Monday, 20 April 2015

What's literacy got to do with it?




14th April was Literacy Leaders day -  as you were probably enjoying your holiday and blissfully unaware of Literacy Leaders day I thought it fine to visit the idea of literacy now.


When literacy is mentioned in a mathematical context the first thing that comes to mind is statistics & preparing students to write reports. 

Google uncovered many kinds of  literacy - digital, financial, cultural, emotional, geographical, environmental, academic, information ..... 

Looks like all teachers are teachers of literacy - this prompted 3 questions
  1. What is mathematical literacy?
  2. Why is it important?
  3. What do we need to know about effective literacy teaching?


The NZ curriculum says
Literacy is the ability to understand respond to, and use those forms of written language that are required by society and valued by individuals and communities (MOE, 2003)


PISA defines mathematical literacy as:
an individual’s capacity to identify and understand the role that mathematics play in the world, to make well-founded judgements and to use and engage with mathematics in ways that meet the needs of that individual’s life as a constructive, concerned and reflective citizen. (OECD, 2009, p.14)


Why has literacy become more important ?

1. Tasks in the senior school have changed. Once they were skills based and now they are context based

2. Expected responses to tasks has changed. Once students could simply find the answer or give single word/sentence responses, now they are expected to communicate their thinking and in the case of statistics write reports.

Being able to communicate ideas has become as essential as fluency with the language & symbols.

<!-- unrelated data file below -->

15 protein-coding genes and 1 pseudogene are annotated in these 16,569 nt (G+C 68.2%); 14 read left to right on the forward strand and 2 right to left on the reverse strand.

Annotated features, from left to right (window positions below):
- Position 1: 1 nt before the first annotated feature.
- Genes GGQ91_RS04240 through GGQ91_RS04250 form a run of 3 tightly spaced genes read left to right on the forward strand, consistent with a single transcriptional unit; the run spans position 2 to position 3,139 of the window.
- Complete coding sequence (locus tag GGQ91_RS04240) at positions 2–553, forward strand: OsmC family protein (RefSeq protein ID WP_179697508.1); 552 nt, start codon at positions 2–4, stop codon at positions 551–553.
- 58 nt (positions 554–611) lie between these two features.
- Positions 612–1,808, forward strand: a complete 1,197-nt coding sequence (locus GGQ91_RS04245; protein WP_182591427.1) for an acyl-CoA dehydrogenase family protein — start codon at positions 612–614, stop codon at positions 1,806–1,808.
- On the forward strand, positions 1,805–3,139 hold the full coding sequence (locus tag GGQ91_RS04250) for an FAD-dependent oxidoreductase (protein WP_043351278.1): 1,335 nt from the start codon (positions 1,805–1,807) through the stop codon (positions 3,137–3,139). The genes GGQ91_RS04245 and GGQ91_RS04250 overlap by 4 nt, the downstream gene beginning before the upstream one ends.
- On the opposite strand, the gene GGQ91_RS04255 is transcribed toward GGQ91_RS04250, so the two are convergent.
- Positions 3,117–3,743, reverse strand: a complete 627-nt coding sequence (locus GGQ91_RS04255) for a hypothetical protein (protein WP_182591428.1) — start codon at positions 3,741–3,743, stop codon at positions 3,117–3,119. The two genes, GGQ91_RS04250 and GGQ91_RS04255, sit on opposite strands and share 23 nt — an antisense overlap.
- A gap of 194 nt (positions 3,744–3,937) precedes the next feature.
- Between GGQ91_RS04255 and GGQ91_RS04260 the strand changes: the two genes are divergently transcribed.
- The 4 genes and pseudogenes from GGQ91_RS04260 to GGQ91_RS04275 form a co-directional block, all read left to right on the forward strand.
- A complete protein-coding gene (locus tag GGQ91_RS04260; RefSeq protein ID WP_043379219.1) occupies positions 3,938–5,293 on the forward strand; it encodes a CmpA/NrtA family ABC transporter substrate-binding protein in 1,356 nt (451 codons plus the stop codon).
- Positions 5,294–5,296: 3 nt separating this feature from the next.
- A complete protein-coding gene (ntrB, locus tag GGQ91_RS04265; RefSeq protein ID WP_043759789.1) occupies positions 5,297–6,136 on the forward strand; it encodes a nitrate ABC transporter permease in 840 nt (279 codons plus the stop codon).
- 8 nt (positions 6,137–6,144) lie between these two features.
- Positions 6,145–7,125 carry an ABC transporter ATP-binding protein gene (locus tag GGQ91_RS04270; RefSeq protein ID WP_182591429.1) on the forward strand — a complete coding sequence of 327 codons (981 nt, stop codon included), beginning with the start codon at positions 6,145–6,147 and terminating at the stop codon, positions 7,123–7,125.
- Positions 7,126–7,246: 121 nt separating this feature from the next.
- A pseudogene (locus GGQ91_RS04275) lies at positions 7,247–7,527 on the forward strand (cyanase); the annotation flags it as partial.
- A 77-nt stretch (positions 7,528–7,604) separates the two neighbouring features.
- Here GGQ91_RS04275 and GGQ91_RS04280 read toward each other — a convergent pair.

It is important that we find ways to encourage reading & writing while maintaining fluency of language & symbols.

How can we encourage natural reading & writing in our classroom ?
Here are 5 tried & true strategies 



1. Exit Slips - maybe overused but still offer a quick opportunity for students to communicate in writing with you. An exit slip could be a sticky note, a card, a google form, twitter  and be about what they learned, how they found the lesson, a question they have for tomorrow.

2. How much emphasis do we put on ensuring students understand the mathematical meaning of common words. 
The word RULE springs to mind. After spending some time using the word rule to describe the equation of a line, I then asked a student what a rule meant to her ... her response  "something my mother says I have to do" 

 The Frayer model is one I like,  especially the non examples section which encourages  students to think more deeply about a concept or word
This template could be adapted to include an illustration or maybe a section for what the word means in terms of their own experience.  

3. Writing Frames in statistics help build structural fluency in report writing as well as developing vocabulary. Reduce the scaffolding as students develop confidence.




4. Foldables made with 2 A4 sheets of paper offer an alternative to writing in an exercise book or writing online



they also make a great reference tool


5. Age old games like bingo build fluency with language and symbols. 
Use for number facts, algebra expressions, vocab, quadratic expansions ...

 Another Ten Ways Literacy can promote a deeper understanding of maths





For more information try: 

Literacy in Maths on TKI

Ideas for Leading literacy from Literacy Online 




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